Protection is important. Even in influencer marketing.

The events of the last few days have prompted us to summarise perhaps the least sexy topic in the influencer campaign process. But we feel it's simply no longer necessary. We're sharing our super secret know-how of agency-influencer framework agreements. Contracts are meant to help and protect.
kruznice pruhledna

We sign a framework contract with influencers and then we sign orders/subcontracts for individual campaigns. Just for the record, our framework agreement is 11 pages long in large enough font with the most important points highlighted. Not because we want to bore influencers to death or lure them in for a bargain loan, but because after seven years of experience, we simply know what to look out for. We’re protecting the client, us, and the influencers themselves. Somehow it doesn’t cross our minds that there are still collaborations where no contract is signed and when there’s a problem and it comes to breaking bread, it’s like a divorce. Some of you may be familiar with this…


What’s the 11-page contract about? It starts with the introductory clauses and the subject matter of the contract. It needs to be clear who, where, for whom. That’s probably clear to everyone. It’s followed by “Provision of services” because, strange as it may seem to you, influencers are creating a form of content – they’re providing a service to you and they should be providing it in a legally correct way. That is why you will find paragraph 3.5 in this chapter.


And here we’ll take a little break and mention what has been mentioned several times already. It’s not cool to not label advertising! We have it in our contracts, we also have detailed guidance for influencers on where to turn paid partnerships on across platforms. If there’s a technical issue, we contact the platform or mention the partnership in the copy either in text or #. It’s just not cool to not tag an ad and hope for higher reach like the unnamed ad on River in Prague last week. 9 out of 10 kids won’t recognize an influencer ad, so why deceive them? If the influencer gets paid for it or there is some kind of consideration, even in the case of a barter collaboration – there is some kind of reward, the collaboration must be labelled. Amen!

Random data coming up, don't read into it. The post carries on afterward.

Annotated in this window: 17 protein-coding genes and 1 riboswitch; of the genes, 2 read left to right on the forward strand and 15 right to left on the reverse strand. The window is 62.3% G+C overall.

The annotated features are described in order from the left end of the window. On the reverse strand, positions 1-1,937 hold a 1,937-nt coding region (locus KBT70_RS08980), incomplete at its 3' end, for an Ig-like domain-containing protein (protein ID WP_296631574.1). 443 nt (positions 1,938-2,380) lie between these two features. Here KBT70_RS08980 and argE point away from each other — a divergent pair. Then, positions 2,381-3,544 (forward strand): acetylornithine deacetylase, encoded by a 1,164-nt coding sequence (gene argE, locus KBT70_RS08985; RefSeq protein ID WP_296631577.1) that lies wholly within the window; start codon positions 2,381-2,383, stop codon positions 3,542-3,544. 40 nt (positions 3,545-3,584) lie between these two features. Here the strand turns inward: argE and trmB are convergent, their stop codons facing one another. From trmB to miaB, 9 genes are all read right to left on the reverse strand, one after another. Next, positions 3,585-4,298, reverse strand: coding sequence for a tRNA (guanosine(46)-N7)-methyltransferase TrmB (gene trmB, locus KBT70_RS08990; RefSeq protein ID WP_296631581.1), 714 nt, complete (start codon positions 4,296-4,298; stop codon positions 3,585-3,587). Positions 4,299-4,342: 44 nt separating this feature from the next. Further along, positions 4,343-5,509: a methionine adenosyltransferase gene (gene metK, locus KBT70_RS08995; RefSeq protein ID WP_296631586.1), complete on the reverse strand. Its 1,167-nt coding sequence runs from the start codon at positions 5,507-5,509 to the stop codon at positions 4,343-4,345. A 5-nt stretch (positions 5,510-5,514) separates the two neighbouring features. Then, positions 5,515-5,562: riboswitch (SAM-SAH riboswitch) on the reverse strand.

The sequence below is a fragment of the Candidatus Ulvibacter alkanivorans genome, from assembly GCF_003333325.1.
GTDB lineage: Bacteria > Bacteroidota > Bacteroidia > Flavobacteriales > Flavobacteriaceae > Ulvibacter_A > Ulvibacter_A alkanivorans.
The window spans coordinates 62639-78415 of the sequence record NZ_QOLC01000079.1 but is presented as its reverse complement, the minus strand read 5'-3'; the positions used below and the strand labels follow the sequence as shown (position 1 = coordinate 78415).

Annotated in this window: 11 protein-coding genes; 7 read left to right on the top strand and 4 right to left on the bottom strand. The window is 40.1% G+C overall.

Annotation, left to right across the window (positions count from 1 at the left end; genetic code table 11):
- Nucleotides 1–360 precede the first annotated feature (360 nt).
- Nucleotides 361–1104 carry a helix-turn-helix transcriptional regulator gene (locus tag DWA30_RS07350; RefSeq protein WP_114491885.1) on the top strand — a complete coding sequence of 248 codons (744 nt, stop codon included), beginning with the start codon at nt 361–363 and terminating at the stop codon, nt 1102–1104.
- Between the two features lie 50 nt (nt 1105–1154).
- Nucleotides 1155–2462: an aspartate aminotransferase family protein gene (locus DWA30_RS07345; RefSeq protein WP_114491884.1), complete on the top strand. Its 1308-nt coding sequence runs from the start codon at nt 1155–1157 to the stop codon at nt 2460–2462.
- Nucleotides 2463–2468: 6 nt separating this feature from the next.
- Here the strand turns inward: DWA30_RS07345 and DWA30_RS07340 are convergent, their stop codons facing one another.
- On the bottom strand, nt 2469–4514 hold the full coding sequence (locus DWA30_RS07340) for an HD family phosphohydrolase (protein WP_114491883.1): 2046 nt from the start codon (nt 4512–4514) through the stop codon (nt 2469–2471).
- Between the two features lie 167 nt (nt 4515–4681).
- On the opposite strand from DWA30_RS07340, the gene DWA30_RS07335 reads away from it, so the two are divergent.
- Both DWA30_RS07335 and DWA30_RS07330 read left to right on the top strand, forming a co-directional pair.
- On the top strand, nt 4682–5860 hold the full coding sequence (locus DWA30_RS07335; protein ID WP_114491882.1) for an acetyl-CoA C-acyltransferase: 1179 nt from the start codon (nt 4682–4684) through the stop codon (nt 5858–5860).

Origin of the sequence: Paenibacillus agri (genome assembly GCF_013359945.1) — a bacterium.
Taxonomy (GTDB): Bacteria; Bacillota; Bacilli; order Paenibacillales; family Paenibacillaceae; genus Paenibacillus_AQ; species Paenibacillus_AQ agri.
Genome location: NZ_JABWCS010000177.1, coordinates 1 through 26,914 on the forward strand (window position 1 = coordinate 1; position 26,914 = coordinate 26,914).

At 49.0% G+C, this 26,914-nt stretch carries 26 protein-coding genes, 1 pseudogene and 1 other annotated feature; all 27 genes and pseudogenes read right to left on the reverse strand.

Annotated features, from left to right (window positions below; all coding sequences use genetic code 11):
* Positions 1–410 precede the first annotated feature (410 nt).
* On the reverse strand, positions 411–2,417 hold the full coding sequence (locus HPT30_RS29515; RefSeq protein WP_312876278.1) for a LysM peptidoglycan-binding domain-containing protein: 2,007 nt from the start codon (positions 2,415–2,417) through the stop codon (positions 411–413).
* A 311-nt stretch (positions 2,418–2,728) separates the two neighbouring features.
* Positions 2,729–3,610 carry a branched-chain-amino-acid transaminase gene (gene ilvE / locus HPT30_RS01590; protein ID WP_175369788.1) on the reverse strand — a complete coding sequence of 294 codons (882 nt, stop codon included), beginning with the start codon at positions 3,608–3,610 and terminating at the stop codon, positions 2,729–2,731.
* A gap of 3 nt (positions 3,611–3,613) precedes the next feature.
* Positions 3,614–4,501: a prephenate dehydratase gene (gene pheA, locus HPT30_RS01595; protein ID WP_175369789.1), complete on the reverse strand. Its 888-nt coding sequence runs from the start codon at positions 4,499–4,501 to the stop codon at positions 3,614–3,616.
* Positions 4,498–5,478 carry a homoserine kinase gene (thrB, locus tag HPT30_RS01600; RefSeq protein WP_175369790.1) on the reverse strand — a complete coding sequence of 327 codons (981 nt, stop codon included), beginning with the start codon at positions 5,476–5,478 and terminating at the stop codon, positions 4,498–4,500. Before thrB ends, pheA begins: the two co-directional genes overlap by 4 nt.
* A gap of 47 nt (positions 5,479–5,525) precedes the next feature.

The next chapter is endorsement and disclosure. Collaborations with influencers can be part of an integrated campaign or can overlap offline and therefore timing simply matters.  Therefore, our contracts include a timeline and brief for content creation (more on that next time). This section, for example, determines how far in advance the influencer sends us content for approval. And also, we don’t want to take away from the authenticity of influencers, but sometimes even if an influencer does everything right, they might mispronounce the brand name and it is very important for us to check the content before they post it, helps us avoid such failures. 


Even when collaboration seems self-ideal, it’s important to protect yourself. There’s nothing worse than a client linking to a specific post, for example, on their website and a week after the collaboration, it shows up: ‘Page not found’. This is where clause 5.5 of our contract protects us.


The chapter of declarations and obligations of the parties is a must have. Have you registered the Renault and Attila Végh case? Is it cool for a client/brand to withdraw from a collaboration based on the behaviour of the influencer in question during a long-term collaboration? Do we really need to ask this question? Of course it’s okay. We get a lot of briefs from clients coming into WOO where the influencer specification states ,,the influencer must not engage politically”. Most big brands don’t get politically involved and that’s what could happen to them through politically engaged influencers. People will tag them. That’s where influencer marketing is so tricky and it’s one of its main pitfalls. In a collaboration, the brand/client is making it clear that they are aligned with the influencer, they want to be signed up to the influencer’s work. That’s why we’ve had clause 6.2.8 in our contracts for 6 years now.


That’s also why it’s important to have a reliable influencer marketing partner in the countries. We work in seven markets in Europe ourselves and do you think our Czech influencer specialists from Prague office can handle everything? Of course not. Some places we have an influencer specialist who lives in the country, some places we work with a partner agency. This is exactly why it is needed. Anyone can find influencers in a foreign country and write to them, but to watch this social listening without knowing the language that, for example, a Hungarian influencer carries with him? We can’t really do that.


We probably don’t need to specify the remuneration and the duration of the contract. Licenses are an important part. We don’t want the client to be able to reshare posts on their own networks, for example. What would the collaboration be about then.


Competitive arrangements are used to ensure that the influencer doesn’t post a Coca-Cola post in his kitchen (for authenticity) while a pack of Pepsi lies very inconspicuously behind him. We’ve also had a “big” influencer publish a post on pudding while Bozkov rum was behind her. Not everything gets noticed and Bozkov rum got some cool free advertising. This was followed by a co-branding video for a cake with pudding and a drop of rum. No it didn’t, but it would have been cool.


We’ll end with a sanctioning clause that we never used. Why not? Because we have well-built contracts!


So let us know and our contract will protect you in this punk world full of unmarked collaborations without contracts. We’re here for you!

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2. 6. 2024

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